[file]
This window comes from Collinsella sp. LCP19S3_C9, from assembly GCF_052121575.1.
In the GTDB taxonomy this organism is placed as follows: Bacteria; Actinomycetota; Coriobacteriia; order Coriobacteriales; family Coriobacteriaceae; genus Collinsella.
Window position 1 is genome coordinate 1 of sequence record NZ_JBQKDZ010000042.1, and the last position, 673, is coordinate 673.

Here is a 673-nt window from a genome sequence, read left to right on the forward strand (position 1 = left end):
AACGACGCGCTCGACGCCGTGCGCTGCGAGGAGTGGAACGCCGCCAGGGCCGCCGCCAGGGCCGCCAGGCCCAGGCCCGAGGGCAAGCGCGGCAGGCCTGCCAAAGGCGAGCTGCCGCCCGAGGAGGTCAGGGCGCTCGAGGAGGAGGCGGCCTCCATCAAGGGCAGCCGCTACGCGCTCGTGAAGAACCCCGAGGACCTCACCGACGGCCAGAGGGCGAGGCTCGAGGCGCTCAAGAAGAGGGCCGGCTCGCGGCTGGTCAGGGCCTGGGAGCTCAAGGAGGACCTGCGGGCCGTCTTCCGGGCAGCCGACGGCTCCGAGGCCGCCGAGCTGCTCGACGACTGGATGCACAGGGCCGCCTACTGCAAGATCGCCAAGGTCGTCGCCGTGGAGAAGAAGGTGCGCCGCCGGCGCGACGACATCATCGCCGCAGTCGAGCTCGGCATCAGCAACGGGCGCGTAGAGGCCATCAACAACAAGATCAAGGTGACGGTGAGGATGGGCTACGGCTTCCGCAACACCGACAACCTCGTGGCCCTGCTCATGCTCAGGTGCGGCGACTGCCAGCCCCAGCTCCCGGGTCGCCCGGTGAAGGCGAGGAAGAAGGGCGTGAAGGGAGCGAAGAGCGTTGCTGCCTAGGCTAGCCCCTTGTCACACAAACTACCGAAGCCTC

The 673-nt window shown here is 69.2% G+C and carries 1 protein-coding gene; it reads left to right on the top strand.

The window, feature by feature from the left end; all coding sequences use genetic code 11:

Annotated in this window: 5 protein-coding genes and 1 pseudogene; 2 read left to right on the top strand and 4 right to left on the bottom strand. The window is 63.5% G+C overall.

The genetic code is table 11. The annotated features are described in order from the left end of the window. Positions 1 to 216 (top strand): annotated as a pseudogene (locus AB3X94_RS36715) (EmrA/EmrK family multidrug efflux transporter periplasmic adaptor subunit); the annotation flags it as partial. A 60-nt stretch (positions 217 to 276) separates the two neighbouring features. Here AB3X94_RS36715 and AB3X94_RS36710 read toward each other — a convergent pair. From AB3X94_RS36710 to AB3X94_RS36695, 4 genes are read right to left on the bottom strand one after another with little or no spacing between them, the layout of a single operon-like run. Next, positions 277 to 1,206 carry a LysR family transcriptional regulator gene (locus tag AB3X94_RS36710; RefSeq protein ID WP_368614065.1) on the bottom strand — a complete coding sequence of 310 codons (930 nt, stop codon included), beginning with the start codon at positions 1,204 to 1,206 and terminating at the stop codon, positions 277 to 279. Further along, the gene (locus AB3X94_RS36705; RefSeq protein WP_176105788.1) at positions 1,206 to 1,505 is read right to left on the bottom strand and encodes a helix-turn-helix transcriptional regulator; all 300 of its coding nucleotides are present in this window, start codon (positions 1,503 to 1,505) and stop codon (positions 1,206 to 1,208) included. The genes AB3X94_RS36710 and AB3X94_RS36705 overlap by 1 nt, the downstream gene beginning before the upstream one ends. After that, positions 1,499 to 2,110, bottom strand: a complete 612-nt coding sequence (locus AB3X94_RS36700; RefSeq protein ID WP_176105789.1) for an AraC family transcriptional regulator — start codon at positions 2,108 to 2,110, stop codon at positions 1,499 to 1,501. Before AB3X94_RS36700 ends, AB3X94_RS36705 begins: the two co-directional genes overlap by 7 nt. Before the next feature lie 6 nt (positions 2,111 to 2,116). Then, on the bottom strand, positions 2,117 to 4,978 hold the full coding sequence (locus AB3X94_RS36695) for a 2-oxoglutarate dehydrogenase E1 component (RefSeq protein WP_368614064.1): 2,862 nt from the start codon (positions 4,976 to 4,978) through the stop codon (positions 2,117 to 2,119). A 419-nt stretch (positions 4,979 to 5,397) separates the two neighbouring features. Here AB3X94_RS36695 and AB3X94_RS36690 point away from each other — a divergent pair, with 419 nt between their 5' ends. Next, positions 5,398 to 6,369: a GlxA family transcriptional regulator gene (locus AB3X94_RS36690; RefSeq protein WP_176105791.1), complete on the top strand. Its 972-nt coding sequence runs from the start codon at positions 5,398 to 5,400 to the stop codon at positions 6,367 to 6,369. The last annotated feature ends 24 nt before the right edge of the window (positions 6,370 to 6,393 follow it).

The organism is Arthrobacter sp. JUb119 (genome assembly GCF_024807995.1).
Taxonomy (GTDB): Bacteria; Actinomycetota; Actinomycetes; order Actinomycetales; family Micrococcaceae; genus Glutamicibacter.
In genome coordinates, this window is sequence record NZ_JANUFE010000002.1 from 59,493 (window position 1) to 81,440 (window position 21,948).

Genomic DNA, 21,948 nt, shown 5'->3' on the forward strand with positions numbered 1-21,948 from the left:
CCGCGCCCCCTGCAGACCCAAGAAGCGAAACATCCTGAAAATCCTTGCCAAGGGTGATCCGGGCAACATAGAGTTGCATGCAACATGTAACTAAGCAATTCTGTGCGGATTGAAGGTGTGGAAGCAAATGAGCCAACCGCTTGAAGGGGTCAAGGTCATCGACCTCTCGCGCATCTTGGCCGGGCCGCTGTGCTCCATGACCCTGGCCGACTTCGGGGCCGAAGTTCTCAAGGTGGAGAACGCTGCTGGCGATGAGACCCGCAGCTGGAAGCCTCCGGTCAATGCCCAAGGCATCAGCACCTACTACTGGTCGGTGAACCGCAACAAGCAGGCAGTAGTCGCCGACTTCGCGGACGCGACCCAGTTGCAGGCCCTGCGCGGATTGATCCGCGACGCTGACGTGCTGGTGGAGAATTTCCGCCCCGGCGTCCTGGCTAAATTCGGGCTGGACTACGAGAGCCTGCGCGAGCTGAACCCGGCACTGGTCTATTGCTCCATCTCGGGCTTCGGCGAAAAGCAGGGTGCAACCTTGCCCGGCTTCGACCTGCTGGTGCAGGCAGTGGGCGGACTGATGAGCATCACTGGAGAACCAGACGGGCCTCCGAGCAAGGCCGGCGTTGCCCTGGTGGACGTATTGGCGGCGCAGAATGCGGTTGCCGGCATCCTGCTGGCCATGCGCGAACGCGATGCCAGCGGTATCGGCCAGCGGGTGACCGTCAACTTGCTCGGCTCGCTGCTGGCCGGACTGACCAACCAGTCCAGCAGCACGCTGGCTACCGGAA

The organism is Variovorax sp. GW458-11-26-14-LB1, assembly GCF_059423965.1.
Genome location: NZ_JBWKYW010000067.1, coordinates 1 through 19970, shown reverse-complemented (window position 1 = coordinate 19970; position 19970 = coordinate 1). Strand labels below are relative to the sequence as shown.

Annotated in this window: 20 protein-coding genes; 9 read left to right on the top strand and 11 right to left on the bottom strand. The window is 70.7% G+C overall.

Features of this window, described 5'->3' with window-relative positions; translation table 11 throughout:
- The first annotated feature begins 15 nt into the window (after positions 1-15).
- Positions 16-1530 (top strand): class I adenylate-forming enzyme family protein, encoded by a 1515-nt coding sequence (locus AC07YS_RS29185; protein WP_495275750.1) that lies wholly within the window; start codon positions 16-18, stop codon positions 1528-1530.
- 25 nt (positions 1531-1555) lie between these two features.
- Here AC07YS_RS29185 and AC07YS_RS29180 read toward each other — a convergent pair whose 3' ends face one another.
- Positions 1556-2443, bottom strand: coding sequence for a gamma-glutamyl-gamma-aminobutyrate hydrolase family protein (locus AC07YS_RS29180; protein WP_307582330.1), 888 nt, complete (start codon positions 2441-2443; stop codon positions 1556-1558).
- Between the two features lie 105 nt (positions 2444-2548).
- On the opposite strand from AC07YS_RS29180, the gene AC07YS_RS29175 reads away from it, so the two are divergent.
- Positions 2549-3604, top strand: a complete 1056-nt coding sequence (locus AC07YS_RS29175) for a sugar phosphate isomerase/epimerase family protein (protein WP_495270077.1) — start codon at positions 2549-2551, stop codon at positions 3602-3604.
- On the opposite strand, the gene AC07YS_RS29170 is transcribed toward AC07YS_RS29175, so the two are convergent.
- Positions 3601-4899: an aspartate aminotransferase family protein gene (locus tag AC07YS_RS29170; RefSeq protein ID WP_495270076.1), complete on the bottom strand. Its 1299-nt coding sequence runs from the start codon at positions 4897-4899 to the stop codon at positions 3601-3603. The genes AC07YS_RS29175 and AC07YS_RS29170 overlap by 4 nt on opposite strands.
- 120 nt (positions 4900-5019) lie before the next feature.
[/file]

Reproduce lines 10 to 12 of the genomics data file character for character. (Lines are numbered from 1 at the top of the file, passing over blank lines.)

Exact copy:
The organism is Arthrobacter sp. JUb119 (genome assembly GCF_024807995.1).
Taxonomy (GTDB): Bacteria; Actinomycetota; Actinomycetes; order Actinomycetales; family Micrococcaceae; genus Glutamicibacter.
In genome coordinates, this window is sequence record NZ_JANUFE010000002.1 from 59,493 (window position 1) to 81,440 (window position 21,948).